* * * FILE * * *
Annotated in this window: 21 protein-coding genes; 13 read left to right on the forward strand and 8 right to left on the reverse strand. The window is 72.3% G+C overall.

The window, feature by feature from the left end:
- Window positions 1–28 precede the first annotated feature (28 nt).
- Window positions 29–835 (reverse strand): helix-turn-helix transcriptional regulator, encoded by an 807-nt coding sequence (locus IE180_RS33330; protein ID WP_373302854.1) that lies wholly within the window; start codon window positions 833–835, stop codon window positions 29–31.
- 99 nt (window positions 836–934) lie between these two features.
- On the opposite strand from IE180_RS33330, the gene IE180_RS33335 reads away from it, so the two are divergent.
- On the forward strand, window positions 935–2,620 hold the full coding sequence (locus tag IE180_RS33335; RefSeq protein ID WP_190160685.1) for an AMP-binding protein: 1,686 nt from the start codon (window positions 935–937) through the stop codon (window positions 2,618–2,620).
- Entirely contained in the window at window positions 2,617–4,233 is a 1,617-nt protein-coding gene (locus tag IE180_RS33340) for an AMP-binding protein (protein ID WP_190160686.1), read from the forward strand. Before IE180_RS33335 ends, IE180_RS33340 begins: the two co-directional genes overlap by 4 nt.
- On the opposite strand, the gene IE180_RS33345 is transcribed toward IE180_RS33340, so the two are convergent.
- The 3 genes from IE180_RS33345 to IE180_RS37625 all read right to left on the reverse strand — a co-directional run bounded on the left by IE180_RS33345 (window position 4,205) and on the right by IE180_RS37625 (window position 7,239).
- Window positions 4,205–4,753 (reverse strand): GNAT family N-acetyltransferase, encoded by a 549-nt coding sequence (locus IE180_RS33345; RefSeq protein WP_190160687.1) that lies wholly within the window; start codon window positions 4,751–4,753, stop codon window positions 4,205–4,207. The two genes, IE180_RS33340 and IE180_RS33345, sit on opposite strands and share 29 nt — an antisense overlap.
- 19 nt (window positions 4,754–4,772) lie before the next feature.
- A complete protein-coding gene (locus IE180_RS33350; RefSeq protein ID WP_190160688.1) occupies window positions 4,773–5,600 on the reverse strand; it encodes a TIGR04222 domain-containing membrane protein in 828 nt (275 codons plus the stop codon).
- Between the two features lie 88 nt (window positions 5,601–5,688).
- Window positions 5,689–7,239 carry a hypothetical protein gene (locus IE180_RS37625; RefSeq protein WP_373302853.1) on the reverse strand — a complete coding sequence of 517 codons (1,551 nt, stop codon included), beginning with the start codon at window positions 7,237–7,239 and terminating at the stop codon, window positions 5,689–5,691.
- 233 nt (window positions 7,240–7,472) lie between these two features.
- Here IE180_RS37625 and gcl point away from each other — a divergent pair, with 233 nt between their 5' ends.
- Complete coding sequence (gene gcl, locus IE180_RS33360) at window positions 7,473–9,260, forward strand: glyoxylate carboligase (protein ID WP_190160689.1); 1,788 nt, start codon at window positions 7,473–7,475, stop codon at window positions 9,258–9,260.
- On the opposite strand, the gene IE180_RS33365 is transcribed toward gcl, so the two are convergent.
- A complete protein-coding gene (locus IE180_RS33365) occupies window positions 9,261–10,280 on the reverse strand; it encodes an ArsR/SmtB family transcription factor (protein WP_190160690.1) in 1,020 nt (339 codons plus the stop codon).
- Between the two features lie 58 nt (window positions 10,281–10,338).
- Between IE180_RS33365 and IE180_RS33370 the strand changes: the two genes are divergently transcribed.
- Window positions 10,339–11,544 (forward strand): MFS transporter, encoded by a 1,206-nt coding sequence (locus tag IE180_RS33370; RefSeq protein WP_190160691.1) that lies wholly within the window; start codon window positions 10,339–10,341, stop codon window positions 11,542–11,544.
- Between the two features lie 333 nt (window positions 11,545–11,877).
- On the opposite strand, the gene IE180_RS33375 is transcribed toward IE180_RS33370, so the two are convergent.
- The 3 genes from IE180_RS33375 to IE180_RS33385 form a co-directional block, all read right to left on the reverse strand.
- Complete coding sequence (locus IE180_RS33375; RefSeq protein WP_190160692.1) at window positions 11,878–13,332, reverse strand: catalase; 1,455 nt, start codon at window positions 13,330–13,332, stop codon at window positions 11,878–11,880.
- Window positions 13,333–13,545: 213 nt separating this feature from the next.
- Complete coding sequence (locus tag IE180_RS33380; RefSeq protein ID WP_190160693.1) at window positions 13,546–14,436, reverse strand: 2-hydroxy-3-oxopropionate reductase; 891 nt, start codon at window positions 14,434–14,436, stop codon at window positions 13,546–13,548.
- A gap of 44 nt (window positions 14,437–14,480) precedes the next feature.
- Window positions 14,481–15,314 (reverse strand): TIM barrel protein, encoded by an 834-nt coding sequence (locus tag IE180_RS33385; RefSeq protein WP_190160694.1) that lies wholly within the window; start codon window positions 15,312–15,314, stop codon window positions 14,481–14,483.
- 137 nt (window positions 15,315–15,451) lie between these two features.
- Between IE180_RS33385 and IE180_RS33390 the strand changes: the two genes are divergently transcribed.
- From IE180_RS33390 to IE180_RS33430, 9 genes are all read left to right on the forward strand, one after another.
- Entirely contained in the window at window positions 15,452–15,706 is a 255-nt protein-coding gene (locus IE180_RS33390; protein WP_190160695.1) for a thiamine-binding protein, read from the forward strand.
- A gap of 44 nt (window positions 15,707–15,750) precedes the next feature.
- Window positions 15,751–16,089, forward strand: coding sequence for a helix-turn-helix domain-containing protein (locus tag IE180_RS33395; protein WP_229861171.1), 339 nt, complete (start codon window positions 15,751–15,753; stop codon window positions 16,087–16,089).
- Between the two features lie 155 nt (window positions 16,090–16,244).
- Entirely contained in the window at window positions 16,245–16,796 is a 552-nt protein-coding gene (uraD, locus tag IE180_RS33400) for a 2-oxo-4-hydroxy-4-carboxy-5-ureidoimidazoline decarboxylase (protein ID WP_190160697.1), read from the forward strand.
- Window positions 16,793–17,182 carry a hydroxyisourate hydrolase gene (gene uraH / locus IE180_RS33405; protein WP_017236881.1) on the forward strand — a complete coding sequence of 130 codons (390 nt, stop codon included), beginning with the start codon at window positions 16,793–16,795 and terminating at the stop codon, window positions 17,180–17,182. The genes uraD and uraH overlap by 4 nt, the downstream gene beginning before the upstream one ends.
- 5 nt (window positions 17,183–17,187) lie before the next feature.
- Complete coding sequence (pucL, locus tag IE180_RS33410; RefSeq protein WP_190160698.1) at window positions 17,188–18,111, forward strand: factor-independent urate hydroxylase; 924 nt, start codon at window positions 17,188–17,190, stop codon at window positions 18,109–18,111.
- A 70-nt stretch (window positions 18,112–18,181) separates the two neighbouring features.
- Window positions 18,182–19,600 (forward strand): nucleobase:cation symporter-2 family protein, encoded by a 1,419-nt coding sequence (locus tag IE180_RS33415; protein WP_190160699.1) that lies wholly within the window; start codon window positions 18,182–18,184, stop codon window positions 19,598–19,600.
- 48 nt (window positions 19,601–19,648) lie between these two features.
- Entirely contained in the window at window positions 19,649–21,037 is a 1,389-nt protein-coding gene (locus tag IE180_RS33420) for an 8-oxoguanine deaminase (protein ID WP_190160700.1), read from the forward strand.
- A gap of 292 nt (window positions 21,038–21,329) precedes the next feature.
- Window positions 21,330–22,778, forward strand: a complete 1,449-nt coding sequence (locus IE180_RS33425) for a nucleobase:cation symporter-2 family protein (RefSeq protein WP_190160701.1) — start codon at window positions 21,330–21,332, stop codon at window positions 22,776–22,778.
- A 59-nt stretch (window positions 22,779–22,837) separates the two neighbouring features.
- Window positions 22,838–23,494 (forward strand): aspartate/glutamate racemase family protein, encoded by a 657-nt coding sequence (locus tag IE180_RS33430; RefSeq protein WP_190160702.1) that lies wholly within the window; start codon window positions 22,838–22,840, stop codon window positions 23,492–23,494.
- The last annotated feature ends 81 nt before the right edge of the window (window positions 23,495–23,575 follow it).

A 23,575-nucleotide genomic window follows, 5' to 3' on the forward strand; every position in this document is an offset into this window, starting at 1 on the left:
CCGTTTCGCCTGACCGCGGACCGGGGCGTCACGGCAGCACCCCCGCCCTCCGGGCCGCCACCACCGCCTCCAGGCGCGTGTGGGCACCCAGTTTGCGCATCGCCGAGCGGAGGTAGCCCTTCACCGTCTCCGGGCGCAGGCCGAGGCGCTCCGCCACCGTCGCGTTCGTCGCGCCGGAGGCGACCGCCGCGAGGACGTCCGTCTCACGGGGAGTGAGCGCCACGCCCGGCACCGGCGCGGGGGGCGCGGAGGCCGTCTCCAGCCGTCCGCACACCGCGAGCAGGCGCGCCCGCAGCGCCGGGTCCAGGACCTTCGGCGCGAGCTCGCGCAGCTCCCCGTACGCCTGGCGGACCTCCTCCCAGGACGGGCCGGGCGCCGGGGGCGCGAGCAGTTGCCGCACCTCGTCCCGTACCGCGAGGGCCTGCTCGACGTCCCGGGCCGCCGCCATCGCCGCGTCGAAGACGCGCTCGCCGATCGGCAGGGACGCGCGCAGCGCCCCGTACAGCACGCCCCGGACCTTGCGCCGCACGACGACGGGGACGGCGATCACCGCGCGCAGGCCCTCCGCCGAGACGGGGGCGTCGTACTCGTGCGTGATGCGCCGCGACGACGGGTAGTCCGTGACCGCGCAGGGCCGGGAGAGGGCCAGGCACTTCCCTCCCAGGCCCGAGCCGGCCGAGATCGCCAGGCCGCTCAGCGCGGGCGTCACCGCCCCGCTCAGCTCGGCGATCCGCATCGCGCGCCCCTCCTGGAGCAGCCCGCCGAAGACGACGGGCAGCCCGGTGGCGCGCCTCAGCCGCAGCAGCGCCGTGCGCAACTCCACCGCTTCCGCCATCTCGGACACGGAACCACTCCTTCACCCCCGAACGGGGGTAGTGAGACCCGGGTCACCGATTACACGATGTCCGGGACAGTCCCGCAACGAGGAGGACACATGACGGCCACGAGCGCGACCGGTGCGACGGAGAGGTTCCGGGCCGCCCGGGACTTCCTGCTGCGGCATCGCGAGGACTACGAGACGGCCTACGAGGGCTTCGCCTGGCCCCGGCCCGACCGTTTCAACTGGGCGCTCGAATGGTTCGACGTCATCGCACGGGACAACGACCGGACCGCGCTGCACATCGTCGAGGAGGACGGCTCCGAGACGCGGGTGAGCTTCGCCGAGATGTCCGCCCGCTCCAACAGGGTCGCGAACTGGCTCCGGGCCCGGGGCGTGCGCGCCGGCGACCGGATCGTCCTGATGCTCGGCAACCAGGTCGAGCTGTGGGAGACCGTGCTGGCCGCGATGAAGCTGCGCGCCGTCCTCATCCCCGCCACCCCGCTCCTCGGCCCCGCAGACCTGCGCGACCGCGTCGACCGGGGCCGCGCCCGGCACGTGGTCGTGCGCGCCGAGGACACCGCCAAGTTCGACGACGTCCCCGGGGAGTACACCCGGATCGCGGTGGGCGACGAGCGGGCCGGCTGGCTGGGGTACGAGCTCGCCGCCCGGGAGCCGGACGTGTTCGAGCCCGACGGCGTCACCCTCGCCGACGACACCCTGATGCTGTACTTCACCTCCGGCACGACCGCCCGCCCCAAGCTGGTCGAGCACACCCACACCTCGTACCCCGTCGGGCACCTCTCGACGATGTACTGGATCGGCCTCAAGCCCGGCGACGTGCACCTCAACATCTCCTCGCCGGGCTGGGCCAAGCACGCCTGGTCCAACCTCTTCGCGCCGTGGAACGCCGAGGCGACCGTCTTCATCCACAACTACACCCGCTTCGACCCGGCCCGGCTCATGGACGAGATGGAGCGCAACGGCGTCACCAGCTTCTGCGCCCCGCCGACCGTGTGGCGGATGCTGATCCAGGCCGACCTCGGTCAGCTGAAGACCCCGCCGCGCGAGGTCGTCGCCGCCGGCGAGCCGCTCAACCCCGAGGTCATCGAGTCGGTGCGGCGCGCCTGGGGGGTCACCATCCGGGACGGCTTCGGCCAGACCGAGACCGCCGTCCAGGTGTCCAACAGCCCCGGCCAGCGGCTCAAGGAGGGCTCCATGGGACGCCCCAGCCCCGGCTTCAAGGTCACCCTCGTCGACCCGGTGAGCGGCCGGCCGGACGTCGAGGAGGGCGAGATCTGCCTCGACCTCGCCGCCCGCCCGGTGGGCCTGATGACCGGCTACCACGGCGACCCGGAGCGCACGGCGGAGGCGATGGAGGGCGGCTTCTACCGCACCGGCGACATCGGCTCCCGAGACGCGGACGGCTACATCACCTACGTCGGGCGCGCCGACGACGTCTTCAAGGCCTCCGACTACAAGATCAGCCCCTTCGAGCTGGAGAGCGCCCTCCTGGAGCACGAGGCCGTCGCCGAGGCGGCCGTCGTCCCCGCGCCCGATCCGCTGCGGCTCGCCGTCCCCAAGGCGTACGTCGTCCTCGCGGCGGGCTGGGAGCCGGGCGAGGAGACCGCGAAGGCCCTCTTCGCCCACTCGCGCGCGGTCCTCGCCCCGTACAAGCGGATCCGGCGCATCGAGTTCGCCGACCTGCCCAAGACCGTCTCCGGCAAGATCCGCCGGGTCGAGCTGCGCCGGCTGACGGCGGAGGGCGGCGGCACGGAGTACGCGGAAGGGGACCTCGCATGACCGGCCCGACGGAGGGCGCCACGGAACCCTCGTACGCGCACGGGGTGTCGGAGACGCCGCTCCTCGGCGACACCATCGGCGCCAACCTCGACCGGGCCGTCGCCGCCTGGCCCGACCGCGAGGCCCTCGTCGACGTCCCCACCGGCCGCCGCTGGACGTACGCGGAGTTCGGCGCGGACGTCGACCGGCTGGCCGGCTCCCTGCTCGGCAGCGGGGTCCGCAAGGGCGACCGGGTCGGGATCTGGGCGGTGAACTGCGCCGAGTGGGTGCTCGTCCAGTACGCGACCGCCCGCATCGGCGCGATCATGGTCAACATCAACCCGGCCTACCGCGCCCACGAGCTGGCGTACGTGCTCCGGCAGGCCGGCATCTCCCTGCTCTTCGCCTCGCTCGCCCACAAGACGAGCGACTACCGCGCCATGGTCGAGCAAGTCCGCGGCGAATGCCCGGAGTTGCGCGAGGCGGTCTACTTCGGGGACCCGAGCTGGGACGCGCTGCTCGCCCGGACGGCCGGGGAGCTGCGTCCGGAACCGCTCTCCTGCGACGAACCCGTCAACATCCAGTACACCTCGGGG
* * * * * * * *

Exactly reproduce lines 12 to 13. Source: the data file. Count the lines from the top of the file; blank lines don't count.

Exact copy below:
- 19 nt (window positions 4,754–4,772) lie before the next feature.
- A complete protein-coding gene (locus IE180_RS33350; RefSeq protein ID WP_190160688.1) occupies window positions 4,773–5,600 on the reverse strand; it encodes a TIGR04222 domain-containing membrane protein in 828 nt (275 codons plus the stop codon).